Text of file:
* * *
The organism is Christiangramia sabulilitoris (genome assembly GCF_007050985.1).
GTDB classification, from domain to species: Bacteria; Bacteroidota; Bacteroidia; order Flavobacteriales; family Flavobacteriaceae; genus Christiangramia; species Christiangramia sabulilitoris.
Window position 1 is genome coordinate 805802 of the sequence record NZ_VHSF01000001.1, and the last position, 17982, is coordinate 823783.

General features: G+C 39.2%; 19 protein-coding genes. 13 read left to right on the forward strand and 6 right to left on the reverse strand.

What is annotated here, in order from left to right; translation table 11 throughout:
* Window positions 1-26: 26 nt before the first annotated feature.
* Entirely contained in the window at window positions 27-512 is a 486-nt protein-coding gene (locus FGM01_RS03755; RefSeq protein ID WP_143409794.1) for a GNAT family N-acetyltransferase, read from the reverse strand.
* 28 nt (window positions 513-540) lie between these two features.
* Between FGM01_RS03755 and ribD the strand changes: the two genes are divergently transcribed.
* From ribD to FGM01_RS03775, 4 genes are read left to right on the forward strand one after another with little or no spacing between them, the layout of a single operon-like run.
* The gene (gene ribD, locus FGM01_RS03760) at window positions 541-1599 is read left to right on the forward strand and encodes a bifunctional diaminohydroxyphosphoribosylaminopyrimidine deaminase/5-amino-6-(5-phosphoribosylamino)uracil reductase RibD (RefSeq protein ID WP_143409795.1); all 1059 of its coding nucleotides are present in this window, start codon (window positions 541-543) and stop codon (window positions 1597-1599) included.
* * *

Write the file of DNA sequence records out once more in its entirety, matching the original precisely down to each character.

The organism is Christiangramia sabulilitoris (genome assembly GCF_007050985.1).
GTDB classification, from domain to species: Bacteria; Bacteroidota; Bacteroidia; order Flavobacteriales; family Flavobacteriaceae; genus Christiangramia; species Christiangramia sabulilitoris.
Window position 1 is genome coordinate 805802 of the sequence record NZ_VHSF01000001.1, and the last position, 17982, is coordinate 823783.

General features: G+C 39.2%; 19 protein-coding genes. 13 read left to right on the forward strand and 6 right to left on the reverse strand.

What is annotated here, in order from left to right; translation table 11 throughout:
* Window positions 1-26: 26 nt before the first annotated feature.
* Entirely contained in the window at window positions 27-512 is a 486-nt protein-coding gene (locus FGM01_RS03755; RefSeq protein ID WP_143409794.1) for a GNAT family N-acetyltransferase, read from the reverse strand.
* 28 nt (window positions 513-540) lie between these two features.
* Between FGM01_RS03755 and ribD the strand changes: the two genes are divergently transcribed.
* From ribD to FGM01_RS03775, 4 genes are read left to right on the forward strand one after another with little or no spacing between them, the layout of a single operon-like run.
* The gene (gene ribD, locus FGM01_RS03760) at window positions 541-1599 is read left to right on the forward strand and encodes a bifunctional diaminohydroxyphosphoribosylaminopyrimidine deaminase/5-amino-6-(5-phosphoribosylamino)uracil reductase RibD (RefSeq protein ID WP_143409795.1); all 1059 of its coding nucleotides are present in this window, start codon (window positions 541-543) and stop codon (window positions 1597-1599) included.